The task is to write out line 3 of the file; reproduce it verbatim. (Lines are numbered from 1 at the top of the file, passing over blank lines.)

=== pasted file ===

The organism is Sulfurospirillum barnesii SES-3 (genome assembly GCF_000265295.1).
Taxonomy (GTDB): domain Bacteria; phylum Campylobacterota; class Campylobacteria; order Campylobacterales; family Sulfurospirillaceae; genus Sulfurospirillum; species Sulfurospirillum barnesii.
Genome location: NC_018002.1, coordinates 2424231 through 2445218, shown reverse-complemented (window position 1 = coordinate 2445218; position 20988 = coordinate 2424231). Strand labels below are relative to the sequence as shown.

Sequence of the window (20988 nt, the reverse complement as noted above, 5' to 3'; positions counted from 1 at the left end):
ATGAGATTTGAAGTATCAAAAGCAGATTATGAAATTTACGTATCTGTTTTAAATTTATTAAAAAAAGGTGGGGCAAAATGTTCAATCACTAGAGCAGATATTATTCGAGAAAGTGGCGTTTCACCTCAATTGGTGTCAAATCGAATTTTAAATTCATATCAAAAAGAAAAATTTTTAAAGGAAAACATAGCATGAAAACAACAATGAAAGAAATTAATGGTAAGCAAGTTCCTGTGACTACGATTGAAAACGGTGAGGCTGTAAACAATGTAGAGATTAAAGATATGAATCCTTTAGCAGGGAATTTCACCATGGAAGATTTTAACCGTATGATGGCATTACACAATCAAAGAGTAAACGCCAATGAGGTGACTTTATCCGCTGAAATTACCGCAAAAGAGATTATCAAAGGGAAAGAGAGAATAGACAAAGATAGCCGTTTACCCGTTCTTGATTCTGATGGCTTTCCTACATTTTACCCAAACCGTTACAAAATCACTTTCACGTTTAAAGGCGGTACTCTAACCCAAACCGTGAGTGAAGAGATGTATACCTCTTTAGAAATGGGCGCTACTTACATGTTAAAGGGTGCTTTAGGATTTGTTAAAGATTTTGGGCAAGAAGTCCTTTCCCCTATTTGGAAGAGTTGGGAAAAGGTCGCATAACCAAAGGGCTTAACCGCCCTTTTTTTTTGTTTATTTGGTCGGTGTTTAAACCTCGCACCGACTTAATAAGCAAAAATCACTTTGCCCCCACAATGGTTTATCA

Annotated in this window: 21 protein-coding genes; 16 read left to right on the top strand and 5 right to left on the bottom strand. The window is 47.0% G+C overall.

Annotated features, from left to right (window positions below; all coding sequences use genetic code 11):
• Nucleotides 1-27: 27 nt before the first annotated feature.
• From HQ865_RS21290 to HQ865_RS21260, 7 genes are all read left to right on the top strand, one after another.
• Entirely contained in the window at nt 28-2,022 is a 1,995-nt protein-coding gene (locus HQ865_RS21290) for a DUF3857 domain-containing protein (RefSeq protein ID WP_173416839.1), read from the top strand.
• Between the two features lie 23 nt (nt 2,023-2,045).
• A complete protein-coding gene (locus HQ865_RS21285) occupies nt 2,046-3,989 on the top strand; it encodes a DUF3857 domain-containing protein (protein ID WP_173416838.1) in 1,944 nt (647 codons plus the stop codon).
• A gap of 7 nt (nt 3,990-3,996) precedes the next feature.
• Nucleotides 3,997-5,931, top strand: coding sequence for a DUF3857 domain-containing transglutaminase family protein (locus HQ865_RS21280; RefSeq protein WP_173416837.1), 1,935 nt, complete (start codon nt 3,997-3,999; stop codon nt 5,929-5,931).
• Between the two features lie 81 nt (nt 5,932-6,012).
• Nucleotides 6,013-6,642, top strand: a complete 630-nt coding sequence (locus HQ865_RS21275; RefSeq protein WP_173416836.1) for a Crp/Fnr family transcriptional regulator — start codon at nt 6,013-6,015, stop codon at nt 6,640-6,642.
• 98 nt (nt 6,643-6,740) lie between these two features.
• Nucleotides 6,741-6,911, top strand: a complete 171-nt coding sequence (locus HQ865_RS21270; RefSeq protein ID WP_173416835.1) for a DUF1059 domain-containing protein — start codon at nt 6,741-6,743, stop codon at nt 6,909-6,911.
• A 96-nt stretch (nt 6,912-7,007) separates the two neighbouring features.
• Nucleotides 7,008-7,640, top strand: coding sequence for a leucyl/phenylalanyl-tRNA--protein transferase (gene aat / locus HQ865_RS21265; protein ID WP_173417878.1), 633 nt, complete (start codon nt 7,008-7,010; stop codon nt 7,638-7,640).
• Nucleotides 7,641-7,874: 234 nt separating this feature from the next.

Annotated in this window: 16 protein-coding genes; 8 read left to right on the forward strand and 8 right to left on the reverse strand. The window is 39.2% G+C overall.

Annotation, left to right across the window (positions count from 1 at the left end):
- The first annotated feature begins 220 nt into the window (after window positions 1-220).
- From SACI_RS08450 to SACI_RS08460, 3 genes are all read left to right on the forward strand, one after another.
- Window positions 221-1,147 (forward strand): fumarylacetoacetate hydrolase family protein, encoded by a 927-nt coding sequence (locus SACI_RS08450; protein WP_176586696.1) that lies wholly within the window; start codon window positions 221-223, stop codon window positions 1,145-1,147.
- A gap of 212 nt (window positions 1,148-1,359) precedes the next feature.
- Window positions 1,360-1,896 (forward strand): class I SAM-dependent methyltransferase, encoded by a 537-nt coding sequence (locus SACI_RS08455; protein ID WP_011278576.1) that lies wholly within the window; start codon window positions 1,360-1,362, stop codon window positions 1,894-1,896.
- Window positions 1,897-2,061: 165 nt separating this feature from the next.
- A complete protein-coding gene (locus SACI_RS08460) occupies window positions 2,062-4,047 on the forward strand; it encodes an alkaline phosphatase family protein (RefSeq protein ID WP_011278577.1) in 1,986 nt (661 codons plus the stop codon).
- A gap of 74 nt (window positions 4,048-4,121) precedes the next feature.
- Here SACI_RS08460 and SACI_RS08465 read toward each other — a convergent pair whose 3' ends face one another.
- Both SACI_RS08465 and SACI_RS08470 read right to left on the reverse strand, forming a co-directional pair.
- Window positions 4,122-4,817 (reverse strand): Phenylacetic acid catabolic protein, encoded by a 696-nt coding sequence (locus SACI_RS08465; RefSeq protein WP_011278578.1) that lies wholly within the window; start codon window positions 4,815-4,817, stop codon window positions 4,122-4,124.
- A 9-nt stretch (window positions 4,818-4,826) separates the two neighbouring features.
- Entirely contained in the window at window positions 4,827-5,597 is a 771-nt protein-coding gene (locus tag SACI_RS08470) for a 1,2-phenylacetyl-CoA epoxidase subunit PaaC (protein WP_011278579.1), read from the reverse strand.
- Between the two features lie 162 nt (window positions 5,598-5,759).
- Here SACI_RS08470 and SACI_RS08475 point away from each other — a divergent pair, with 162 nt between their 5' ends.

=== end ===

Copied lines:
Genome location: NC_018002.1, coordinates 2424231 through 2445218, shown reverse-complemented (window position 1 = coordinate 2445218; position 20988 = coordinate 2424231). Strand labels below are relative to the sequence as shown.